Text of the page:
The evil of these systems lies not in their cost, inefficiency, or impracticality. The evil lies in the belief that some of us are disposable, unworthy of care, compassion, or concern. And until we challenge that core belief, systems of racial and social control will continue to be born and thrive in this country for a long, long time.
So what are we to do? “People are ready to move in a new direction,” observes Iva Carruthers, who has been leading the Samuel DeWitt Proctor Conference’s faith-based network in consciousness-raising and movement-building efforts. “The challenge is charting a course that will lead to sustained change against the forces that undergird mass incarceration. The push must be strategic and focused on specific policy changes, but we must also be sure to frame this issue as one of fundamental human rights and unresolved issues of race and racism in America.”
Rev. Michael McBride, who leads the Lifeline for Healing Communities Campaign for the PICO Network, rightly emphasizes that genuine humility is required when entering this work. “People of faith are beginning to understand the theological and moral imperative to tear down this devastating system,” he says. “But my fear is that many white-led congregations and organizations will enter this conversation unaware of the impact of race and privilege, both in the systems that perpetuate this evil and in the unconscious mindset that informs their own engagement with this issue.” He believes that the way we can ensure we are moving in the right direction “is by making a commitment that churches and faith-based organizations will be willing to follow the leadership of people of color and impacted individuals/families in this fight.”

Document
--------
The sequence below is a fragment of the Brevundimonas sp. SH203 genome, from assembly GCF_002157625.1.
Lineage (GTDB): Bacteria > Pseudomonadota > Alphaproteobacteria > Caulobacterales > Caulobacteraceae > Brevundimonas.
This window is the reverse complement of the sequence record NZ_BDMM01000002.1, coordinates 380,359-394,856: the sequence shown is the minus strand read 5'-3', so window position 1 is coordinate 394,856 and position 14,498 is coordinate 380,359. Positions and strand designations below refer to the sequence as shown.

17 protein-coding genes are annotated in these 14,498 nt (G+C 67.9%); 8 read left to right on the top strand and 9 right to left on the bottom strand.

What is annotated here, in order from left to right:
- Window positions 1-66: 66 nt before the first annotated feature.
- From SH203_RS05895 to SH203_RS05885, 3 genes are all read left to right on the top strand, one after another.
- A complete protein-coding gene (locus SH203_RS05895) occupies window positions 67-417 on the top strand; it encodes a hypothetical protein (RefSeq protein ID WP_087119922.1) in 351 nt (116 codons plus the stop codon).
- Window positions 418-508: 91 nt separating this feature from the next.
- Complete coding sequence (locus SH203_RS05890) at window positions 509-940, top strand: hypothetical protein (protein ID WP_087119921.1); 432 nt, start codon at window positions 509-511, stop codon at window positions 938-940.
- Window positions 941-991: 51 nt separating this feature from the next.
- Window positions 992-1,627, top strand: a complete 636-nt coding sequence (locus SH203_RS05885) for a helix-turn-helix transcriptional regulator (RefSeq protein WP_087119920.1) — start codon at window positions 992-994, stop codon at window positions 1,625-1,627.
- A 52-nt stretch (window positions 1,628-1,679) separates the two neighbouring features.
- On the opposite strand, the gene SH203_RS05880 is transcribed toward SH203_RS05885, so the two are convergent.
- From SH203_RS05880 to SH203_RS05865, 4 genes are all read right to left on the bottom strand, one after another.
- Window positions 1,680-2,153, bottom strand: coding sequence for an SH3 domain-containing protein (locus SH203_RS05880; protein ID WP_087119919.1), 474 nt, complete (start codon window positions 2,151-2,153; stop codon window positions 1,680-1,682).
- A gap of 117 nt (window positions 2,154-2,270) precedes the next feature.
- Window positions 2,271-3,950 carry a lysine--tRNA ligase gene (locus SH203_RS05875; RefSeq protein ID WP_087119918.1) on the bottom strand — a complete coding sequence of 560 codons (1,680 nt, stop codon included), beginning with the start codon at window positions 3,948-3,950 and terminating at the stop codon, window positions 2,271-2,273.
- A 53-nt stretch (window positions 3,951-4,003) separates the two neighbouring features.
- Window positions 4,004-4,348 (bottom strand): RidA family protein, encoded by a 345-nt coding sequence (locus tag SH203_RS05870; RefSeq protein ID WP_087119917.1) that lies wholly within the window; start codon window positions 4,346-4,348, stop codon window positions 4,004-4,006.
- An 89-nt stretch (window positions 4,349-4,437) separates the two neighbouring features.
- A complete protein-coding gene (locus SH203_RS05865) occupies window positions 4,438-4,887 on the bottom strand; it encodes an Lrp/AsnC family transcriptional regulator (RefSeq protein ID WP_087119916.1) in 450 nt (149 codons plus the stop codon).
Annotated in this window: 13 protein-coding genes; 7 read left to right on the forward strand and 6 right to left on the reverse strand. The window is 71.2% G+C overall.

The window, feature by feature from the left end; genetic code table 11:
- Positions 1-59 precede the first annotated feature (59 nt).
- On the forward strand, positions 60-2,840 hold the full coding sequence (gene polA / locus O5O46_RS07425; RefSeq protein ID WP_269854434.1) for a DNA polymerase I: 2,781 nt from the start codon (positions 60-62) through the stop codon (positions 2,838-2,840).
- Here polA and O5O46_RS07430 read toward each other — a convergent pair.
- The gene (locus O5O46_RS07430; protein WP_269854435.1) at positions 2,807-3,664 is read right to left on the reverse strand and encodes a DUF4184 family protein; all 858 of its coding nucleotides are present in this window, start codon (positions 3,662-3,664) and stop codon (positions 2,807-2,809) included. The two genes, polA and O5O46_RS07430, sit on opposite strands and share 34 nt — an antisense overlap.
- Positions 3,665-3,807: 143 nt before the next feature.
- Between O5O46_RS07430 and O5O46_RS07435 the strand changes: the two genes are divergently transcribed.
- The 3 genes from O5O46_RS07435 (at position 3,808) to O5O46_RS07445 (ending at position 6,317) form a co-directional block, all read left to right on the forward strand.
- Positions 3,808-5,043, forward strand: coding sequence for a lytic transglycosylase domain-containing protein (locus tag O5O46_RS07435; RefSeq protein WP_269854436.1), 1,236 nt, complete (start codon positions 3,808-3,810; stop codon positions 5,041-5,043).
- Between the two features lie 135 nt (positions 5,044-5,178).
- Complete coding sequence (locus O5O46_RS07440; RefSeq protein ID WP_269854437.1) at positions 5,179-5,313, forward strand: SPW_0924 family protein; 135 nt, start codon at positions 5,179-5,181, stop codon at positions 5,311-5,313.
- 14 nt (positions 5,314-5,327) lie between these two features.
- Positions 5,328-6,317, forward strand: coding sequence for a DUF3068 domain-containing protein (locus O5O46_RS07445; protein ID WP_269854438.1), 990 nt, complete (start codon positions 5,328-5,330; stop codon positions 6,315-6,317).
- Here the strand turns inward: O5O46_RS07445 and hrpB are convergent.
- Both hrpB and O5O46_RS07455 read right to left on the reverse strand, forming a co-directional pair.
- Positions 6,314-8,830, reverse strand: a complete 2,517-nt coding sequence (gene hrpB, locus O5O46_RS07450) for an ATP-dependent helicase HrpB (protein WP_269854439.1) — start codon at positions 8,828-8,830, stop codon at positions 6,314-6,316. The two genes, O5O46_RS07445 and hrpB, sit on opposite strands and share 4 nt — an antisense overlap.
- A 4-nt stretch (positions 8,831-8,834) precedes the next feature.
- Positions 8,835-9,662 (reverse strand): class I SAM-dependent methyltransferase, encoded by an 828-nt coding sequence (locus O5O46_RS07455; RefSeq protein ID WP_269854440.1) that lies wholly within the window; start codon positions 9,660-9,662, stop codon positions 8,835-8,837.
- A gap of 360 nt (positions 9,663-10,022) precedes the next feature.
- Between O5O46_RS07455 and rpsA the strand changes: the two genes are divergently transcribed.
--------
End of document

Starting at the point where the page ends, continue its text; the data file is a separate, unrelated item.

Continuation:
McBride’s words ring true with my own experience. When I was working as a civil rights lawyer, the temptation was ever-present to treat victims of racial profiling or those struggling to survive following release from prison as “clients”—people who were in need of my help, expertise, guidance, or assistance. Even as an African-American woman who was well versed in the dynamics of power and privilege, it was easy for me to forget that I had much to learn from the people I sought to help, and that they possessed not only the potential but every right to be leaders and true partners in this work.
All of us will need support and guidance as we find our voice and strength in building this movement, though some of us are facing truly desperate circumstances. Let us step forward, as we are, with arms open wide and ready to grow, challenge, and be challenged. We are all co-workers with God, together bending the arc of history toward justice.
May we rise up like a sleeping giant, awakening at last, and get to work making America and ourselves what we must become.
Michelle Alexander is a civil rights lawyer, advocate, and legal scholar and author of The New Jim Crow: Mass Incarceration in the Age of Colorblindness.